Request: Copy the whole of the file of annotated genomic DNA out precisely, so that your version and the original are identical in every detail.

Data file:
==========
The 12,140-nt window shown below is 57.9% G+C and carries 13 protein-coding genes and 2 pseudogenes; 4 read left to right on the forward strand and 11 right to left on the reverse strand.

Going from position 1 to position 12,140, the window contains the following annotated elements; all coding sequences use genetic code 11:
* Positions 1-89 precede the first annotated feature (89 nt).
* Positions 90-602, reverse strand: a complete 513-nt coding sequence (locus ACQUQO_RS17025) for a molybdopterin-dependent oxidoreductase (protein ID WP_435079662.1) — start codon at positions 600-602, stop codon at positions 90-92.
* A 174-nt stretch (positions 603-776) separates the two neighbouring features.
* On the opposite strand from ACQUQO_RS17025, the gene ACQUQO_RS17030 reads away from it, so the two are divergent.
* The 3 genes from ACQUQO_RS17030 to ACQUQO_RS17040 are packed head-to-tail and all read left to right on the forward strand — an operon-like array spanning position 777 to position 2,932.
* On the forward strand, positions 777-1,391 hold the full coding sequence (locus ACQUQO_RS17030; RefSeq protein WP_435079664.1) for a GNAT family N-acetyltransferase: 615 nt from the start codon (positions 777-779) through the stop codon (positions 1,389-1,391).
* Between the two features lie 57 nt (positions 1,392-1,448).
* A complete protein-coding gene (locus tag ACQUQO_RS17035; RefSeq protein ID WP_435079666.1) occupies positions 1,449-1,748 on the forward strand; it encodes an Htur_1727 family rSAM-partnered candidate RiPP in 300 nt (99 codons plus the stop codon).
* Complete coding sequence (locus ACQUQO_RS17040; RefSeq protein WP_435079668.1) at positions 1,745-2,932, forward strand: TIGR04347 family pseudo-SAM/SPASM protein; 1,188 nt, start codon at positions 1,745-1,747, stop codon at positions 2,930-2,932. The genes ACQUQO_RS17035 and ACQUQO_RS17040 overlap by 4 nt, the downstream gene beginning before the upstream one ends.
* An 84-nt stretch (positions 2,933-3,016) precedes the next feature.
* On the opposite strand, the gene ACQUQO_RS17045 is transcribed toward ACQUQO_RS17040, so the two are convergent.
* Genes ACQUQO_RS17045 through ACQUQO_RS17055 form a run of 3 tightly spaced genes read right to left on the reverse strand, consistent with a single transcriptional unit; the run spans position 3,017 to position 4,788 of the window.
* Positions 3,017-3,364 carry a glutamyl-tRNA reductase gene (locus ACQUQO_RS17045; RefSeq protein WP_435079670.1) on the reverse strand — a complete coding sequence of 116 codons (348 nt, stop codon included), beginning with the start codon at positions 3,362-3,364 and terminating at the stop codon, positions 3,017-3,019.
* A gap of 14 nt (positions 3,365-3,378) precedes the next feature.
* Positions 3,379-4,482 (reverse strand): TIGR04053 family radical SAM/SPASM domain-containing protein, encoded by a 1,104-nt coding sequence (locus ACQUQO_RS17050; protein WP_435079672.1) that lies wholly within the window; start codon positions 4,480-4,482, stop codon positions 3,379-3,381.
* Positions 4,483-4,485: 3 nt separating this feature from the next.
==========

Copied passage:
The 12,140-nt window shown below is 57.9% G+C and carries 13 protein-coding genes and 2 pseudogenes; 4 read left to right on the forward strand and 11 right to left on the reverse strand.

Going from position 1 to position 12,140, the window contains the following annotated elements; all coding sequences use genetic code 11:
* Positions 1-89 precede the first annotated feature (89 nt).
* Positions 90-602, reverse strand: a complete 513-nt coding sequence (locus ACQUQO_RS17025) for a molybdopterin-dependent oxidoreductase (protein ID WP_435079662.1) — start codon at positions 600-602, stop codon at positions 90-92.
* A 174-nt stretch (positions 603-776) separates the two neighbouring features.
* On the opposite strand from ACQUQO_RS17025, the gene ACQUQO_RS17030 reads away from it, so the two are divergent.
* The 3 genes from ACQUQO_RS17030 to ACQUQO_RS17040 are packed head-to-tail and all read left to right on the forward strand — an operon-like array spanning position 777 to position 2,932.
* On the forward strand, positions 777-1,391 hold the full coding sequence (locus ACQUQO_RS17030; RefSeq protein WP_435079664.1) for a GNAT family N-acetyltransferase: 615 nt from the start codon (positions 777-779) through the stop codon (positions 1,389-1,391).
* Between the two features lie 57 nt (positions 1,392-1,448).
* A complete protein-coding gene (locus tag ACQUQO_RS17035; RefSeq protein ID WP_435079666.1) occupies positions 1,449-1,748 on the forward strand; it encodes an Htur_1727 family rSAM-partnered candidate RiPP in 300 nt (99 codons plus the stop codon).
* Complete coding sequence (locus ACQUQO_RS17040; RefSeq protein WP_435079668.1) at positions 1,745-2,932, forward strand: TIGR04347 family pseudo-SAM/SPASM protein; 1,188 nt, start codon at positions 1,745-1,747, stop codon at positions 2,930-2,932. The genes ACQUQO_RS17035 and ACQUQO_RS17040 overlap by 4 nt, the downstream gene beginning before the upstream one ends.
* An 84-nt stretch (positions 2,933-3,016) precedes the next feature.
* On the opposite strand, the gene ACQUQO_RS17045 is transcribed toward ACQUQO_RS17040, so the two are convergent.
* Genes ACQUQO_RS17045 through ACQUQO_RS17055 form a run of 3 tightly spaced genes read right to left on the reverse strand, consistent with a single transcriptional unit; the run spans position 3,017 to position 4,788 of the window.
* Positions 3,017-3,364 carry a glutamyl-tRNA reductase gene (locus ACQUQO_RS17045; RefSeq protein WP_435079670.1) on the reverse strand — a complete coding sequence of 116 codons (348 nt, stop codon included), beginning with the start codon at positions 3,362-3,364 and terminating at the stop codon, positions 3,017-3,019.
* A gap of 14 nt (positions 3,365-3,378) precedes the next feature.
* Positions 3,379-4,482 (reverse strand): TIGR04053 family radical SAM/SPASM domain-containing protein, encoded by a 1,104-nt coding sequence (locus ACQUQO_RS17050; protein WP_435079672.1) that lies wholly within the window; start codon positions 4,480-4,482, stop codon positions 3,379-3,381.
* Positions 4,483-4,485: 3 nt separating this feature from the next.